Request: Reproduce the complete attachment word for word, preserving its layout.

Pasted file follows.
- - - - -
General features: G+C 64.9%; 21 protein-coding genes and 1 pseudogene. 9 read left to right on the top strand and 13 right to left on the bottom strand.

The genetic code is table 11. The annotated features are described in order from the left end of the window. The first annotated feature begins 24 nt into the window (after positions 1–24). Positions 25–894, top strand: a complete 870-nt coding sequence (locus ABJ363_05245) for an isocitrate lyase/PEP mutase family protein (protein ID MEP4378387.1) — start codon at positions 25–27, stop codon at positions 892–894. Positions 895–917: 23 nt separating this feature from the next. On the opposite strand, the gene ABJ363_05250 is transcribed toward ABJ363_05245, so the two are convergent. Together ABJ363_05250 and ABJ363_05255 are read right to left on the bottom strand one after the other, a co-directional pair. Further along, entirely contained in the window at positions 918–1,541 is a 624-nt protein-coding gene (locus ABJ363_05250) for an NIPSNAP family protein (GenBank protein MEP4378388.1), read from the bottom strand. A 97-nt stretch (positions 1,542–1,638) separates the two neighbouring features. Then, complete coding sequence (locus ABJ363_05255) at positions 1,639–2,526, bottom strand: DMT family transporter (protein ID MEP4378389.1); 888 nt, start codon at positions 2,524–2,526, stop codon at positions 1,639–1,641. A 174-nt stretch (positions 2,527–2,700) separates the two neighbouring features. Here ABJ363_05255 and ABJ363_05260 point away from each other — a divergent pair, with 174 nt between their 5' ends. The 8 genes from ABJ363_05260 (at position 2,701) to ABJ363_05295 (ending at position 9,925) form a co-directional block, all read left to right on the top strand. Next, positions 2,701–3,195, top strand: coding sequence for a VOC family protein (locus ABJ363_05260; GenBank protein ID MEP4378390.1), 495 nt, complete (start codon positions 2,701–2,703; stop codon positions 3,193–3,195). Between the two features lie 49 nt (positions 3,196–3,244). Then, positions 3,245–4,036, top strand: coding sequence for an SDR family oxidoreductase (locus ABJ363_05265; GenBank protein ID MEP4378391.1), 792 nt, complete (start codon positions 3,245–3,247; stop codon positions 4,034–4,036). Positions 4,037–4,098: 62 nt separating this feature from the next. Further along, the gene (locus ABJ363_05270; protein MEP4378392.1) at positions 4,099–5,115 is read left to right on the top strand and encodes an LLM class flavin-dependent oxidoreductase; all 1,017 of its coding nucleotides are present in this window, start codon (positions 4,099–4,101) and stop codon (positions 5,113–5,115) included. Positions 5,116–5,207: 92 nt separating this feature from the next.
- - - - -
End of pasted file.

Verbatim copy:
General features: G+C 64.9%; 21 protein-coding genes and 1 pseudogene. 9 read left to right on the top strand and 13 right to left on the bottom strand.

The genetic code is table 11. The annotated features are described in order from the left end of the window. The first annotated feature begins 24 nt into the window (after positions 1–24). Positions 25–894, top strand: a complete 870-nt coding sequence (locus ABJ363_05245) for an isocitrate lyase/PEP mutase family protein (protein ID MEP4378387.1) — start codon at positions 25–27, stop codon at positions 892–894. Positions 895–917: 23 nt separating this feature from the next. On the opposite strand, the gene ABJ363_05250 is transcribed toward ABJ363_05245, so the two are convergent. Together ABJ363_05250 and ABJ363_05255 are read right to left on the bottom strand one after the other, a co-directional pair. Further along, entirely contained in the window at positions 918–1,541 is a 624-nt protein-coding gene (locus ABJ363_05250) for an NIPSNAP family protein (GenBank protein MEP4378388.1), read from the bottom strand. A 97-nt stretch (positions 1,542–1,638) separates the two neighbouring features. Then, complete coding sequence (locus ABJ363_05255) at positions 1,639–2,526, bottom strand: DMT family transporter (protein ID MEP4378389.1); 888 nt, start codon at positions 2,524–2,526, stop codon at positions 1,639–1,641. A 174-nt stretch (positions 2,527–2,700) separates the two neighbouring features. Here ABJ363_05255 and ABJ363_05260 point away from each other — a divergent pair, with 174 nt between their 5' ends. The 8 genes from ABJ363_05260 (at position 2,701) to ABJ363_05295 (ending at position 9,925) form a co-directional block, all read left to right on the top strand. Next, positions 2,701–3,195, top strand: coding sequence for a VOC family protein (locus ABJ363_05260; GenBank protein ID MEP4378390.1), 495 nt, complete (start codon positions 2,701–2,703; stop codon positions 3,193–3,195). Between the two features lie 49 nt (positions 3,196–3,244). Then, positions 3,245–4,036, top strand: coding sequence for an SDR family oxidoreductase (locus ABJ363_05265; GenBank protein ID MEP4378391.1), 792 nt, complete (start codon positions 3,245–3,247; stop codon positions 4,034–4,036). Positions 4,037–4,098: 62 nt separating this feature from the next. Further along, the gene (locus ABJ363_05270; protein MEP4378392.1) at positions 4,099–5,115 is read left to right on the top strand and encodes an LLM class flavin-dependent oxidoreductase; all 1,017 of its coding nucleotides are present in this window, start codon (positions 4,099–4,101) and stop codon (positions 5,113–5,115) included. Positions 5,116–5,207: 92 nt separating this feature from the next.